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Wouldn't it be nice if life came with step-by-step instructions? Now it does! We break down how to master pretty much any money-related task right here in our "How to Do Everything" series. Whatever the goal, we'll cover the steps to take and things to know to reach your next financial milestone, all in one place.
Here, we offer an introduction to how you can get started investing.
If you’re like a lot of people, the idea of investing can sound appealing and intimidating at the same time. On the one hand, you’ve heard that it can be a good way to grow your money. On the other, the ups and downs of the markets may make you nervous about losing money. On top of all that, how do you even start, even if you wanted to invest?
This can all feel overwhelming, so we’re here to help. While there are risks, investing can also help you reach financial goals that you may have — and the sooner you get started, the more time your money will have to grow.
Ready to get started? Here’s what you should know.
1. Understand the Risks
Investing may help your money grow faster than if you put it in a checking or savings account, but there is always a degree of risk. The value of stocks, bonds, mutual funds and other types of investments can fluctuate from day to day based on events you can neither predict nor control. So, when you do start to invest, it’s important to think about how much you can stomach the ups and downs, also known as your risk tolerance.
2. Know Your Goals and Timeline
What do you want to do with your money, and when? Create a list of the financial goals you’re trying to reach, whether it’s a home you want to buy in five years or the retirement you want to live in forty years. Knowing how long you have until you’ll need your money (known as your time horizon), along with your risk tolerance, can help you determine how much risk (or not) to take in your portfolio when choosing investments. Generally, the longer your time horizon, the more risk you may be willing to take. As you get closer to the time when you actually need your money, you may want to make some adjustments and dial back your risk (more on that later). That’s because the further away your goal, the better your chance of recovering from any losses you might experience along the way. For that reason, it may be better to invest for a goal that’s at least five years away.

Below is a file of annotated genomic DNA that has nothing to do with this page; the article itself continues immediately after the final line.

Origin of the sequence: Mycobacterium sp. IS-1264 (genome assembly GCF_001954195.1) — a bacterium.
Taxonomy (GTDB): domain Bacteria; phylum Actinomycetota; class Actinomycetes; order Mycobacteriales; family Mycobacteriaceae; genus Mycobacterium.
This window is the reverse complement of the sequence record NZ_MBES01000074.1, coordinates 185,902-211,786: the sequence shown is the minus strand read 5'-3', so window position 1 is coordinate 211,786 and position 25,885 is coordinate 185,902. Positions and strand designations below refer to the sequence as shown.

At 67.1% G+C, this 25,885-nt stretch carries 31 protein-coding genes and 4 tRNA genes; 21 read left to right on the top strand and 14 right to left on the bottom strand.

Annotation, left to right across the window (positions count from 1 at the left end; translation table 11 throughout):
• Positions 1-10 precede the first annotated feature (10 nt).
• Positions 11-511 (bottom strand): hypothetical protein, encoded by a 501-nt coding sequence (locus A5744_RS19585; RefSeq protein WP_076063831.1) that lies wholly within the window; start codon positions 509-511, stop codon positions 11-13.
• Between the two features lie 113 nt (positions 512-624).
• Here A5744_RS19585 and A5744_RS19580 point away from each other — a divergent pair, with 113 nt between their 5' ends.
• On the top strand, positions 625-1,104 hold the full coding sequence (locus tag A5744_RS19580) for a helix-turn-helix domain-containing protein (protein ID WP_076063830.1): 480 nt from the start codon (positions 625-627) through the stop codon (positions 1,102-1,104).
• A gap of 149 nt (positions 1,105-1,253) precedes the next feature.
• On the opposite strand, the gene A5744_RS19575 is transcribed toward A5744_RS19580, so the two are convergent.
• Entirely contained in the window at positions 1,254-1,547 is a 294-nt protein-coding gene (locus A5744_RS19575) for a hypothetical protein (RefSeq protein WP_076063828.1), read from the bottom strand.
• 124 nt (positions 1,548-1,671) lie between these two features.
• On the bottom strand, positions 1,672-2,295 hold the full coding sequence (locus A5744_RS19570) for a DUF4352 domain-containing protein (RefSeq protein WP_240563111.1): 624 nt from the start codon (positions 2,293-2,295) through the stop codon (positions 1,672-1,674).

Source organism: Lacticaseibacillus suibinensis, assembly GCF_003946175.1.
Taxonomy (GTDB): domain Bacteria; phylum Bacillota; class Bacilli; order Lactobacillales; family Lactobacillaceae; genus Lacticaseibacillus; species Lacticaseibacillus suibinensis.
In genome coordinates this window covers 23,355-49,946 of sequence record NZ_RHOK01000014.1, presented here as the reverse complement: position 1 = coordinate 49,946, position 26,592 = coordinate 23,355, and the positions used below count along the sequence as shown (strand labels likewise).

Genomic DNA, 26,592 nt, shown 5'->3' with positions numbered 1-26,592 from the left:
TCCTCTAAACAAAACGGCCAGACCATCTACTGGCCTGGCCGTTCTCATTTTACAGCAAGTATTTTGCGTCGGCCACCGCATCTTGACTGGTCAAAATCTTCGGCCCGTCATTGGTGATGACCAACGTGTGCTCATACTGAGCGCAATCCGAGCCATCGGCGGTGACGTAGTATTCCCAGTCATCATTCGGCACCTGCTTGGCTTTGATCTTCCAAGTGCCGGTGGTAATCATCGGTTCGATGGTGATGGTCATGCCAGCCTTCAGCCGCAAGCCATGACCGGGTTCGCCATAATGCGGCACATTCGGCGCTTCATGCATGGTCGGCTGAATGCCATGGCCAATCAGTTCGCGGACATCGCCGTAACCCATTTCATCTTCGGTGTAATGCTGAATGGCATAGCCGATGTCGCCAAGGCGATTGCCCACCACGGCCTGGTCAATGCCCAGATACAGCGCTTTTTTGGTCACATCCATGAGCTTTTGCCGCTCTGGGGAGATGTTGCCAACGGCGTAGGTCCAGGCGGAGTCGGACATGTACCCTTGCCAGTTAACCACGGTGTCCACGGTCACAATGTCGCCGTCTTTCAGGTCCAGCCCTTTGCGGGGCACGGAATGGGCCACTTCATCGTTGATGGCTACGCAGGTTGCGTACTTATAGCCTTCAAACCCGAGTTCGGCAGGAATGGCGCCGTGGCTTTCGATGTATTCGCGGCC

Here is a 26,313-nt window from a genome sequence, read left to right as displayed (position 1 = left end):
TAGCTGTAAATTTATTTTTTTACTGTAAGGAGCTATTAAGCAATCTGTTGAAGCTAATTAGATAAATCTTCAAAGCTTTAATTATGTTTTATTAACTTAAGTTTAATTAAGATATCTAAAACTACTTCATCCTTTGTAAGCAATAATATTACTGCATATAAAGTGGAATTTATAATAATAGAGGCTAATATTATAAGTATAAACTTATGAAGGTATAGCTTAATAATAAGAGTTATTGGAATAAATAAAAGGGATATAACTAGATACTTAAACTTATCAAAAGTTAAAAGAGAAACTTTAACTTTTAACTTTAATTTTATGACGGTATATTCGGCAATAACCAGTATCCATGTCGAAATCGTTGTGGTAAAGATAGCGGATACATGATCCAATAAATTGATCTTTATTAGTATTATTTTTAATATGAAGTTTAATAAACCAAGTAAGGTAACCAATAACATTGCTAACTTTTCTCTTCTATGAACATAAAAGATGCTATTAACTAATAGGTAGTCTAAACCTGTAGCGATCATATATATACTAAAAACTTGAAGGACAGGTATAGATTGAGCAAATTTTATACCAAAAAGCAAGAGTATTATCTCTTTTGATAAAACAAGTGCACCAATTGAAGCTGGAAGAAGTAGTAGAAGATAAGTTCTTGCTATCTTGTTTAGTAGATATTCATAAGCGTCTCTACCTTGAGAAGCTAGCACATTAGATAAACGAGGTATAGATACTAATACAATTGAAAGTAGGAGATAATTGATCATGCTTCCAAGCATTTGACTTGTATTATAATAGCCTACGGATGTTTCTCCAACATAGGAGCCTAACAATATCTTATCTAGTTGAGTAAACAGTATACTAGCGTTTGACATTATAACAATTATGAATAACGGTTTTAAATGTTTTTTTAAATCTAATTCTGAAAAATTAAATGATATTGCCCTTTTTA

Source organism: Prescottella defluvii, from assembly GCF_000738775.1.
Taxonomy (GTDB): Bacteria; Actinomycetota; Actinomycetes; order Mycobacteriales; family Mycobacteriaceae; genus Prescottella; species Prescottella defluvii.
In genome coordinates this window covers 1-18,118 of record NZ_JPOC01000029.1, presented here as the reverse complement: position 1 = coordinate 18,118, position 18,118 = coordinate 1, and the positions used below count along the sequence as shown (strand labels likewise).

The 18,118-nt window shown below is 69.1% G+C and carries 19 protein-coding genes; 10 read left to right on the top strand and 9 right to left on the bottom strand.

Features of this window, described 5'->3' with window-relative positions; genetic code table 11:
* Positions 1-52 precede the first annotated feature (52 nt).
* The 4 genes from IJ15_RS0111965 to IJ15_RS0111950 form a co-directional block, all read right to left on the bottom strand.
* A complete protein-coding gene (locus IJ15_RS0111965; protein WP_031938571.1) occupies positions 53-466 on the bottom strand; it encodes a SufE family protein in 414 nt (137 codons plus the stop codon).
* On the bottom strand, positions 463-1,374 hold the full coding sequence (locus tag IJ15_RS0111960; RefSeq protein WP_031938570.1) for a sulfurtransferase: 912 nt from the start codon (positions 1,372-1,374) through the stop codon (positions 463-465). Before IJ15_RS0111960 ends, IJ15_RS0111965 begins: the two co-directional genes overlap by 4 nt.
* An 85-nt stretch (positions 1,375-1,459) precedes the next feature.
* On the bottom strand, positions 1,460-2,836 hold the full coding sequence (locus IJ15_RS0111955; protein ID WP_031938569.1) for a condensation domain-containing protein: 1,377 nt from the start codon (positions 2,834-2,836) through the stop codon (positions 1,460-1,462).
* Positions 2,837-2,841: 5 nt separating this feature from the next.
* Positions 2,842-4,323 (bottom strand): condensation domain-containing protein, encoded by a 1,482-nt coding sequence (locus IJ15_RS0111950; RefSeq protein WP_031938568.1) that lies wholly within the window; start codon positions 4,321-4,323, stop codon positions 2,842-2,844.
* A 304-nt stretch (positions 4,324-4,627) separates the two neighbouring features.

3. Get Familiar With the Asset Classes
Investing isn’t just about buying stocks from companies. There are many types of investments you can choose from, but the three most common are stocks, bonds, and cash or cash alternatives.
- Stocks are also known as equities or shares. When you buy a stock you become a shareholder in the company and actually own a portion of it. As the value of the company increases or decreases, so does the value of your stock.
- Bonds are investments in debt that are issued by governments or businesses. When you buy a bond, you’re essentially lending the bond issuer money and getting paid back periodically in interest at a fixed rate. You can get back the loaned amount if you decide to hold the bond until what’s known as it’s maturity date, but you can also sell it before the maturity date. Bond prices tend to move in the opposite direction of interest rates — that is, when interest rates rise, bond prices typically fall, and vice versa.
- Cash or cash alternatives include not only the cash you hold, but also short-term investments that you can easily convert to cash, like a certificate of deposit or money-market account.
Each type of asset has its own pros and cons. Stocks, for instance, are considered riskier than bonds because they tend to be more volatile, but they also offer potential for a higher return. Bonds aren’t without risks either. For instance, the issuer of a bond could default and not be able to pay back its obligations, or a bond’s interest rate may not be high enough to keep up with inflation. Generally speaking though, bonds tend to have lower risk than stocks, but also a lower return. These factors should figure into your decision when choosing investments.
Now that you know the asset classes, you don’t necessarily have to go find individual stocks and bonds to buy. You can also invest in them via funds, which are investments that hold a collection of various stocks and bonds. For instance, index funds hold investments that often mirror what’s in a stock market index like the S&P 500 or Dow Jones industrial average. Target-date funds automatically adjust their ratio of stocks and bonds based on a target date on which you’re trying to access your money (such as the year you plan to retire). There are many types of funds to choose from.
4. Decide What Type of Account to Use
There are a number of accounts you can use to hold your investments. Because investment accounts can vary in terms of fees, tax implications and contribution limits, it’s important to choose the right type of account for your specific investment goal.
There are typically two types of investment accounts: qualified and non-qualified. Qualified accounts qualify for special tax treatment and are typically for retirement. Because these accounts come with special tax treatment, there are restrictions on how you can use them. Non-qualified accounts get no special tax treatment and therefore have fewer restrictions.